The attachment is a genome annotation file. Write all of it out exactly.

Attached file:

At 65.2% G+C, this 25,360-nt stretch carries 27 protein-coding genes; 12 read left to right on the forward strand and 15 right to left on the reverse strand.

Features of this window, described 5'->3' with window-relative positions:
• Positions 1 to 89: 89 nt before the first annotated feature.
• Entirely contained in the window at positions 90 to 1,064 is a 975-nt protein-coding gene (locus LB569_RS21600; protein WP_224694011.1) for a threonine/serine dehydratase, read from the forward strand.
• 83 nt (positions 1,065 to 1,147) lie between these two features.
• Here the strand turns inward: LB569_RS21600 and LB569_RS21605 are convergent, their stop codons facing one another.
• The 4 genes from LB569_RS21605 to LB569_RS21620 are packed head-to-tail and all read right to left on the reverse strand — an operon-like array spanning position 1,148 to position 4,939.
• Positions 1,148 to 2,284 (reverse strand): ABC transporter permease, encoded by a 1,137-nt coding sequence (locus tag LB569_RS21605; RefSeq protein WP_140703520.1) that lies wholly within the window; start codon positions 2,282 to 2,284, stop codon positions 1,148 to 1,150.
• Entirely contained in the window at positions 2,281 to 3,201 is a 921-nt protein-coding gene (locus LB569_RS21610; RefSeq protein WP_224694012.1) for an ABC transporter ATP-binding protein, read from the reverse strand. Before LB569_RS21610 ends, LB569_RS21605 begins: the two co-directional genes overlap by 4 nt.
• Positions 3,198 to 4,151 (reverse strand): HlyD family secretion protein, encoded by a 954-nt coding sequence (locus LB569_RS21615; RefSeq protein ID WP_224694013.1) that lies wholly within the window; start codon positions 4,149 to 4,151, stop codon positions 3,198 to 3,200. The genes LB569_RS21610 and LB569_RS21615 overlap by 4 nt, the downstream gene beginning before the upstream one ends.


At 65.2% G+C, this 25,360-nt stretch carries 27 protein-coding genes; 12 read left to right on the forward strand and 15 right to left on the reverse strand.

Features of this window, described 5'->3' with window-relative positions:
• Positions 1 to 89: 89 nt before the first annotated feature.
• Entirely contained in the window at positions 90 to 1,064 is a 975-nt protein-coding gene (locus LB569_RS21600; protein WP_224694011.1) for a threonine/serine dehydratase, read from the forward strand.
• 83 nt (positions 1,065 to 1,147) lie between these two features.
• Here the strand turns inward: LB569_RS21600 and LB569_RS21605 are convergent, their stop codons facing one another.
• The 4 genes from LB569_RS21605 to LB569_RS21620 are packed head-to-tail and all read right to left on the reverse strand — an operon-like array spanning position 1,148 to position 4,939.
• Positions 1,148 to 2,284 (reverse strand): ABC transporter permease, encoded by a 1,137-nt coding sequence (locus tag LB569_RS21605; RefSeq protein WP_140703520.1) that lies wholly within the window; start codon positions 2,282 to 2,284, stop codon positions 1,148 to 1,150.
• Entirely contained in the window at positions 2,281 to 3,201 is a 921-nt protein-coding gene (locus LB569_RS21610; RefSeq protein WP_224694012.1) for an ABC transporter ATP-binding protein, read from the reverse strand. Before LB569_RS21610 ends, LB569_RS21605 begins: the two co-directional genes overlap by 4 nt.
• Positions 3,198 to 4,151 (reverse strand): HlyD family secretion protein, encoded by a 954-nt coding sequence (locus LB569_RS21615; RefSeq protein ID WP_224694013.1) that lies wholly within the window; start codon positions 4,149 to 4,151, stop codon positions 3,198 to 3,200. The genes LB569_RS21610 and LB569_RS21615 overlap by 4 nt, the downstream gene beginning before the upstream one ends.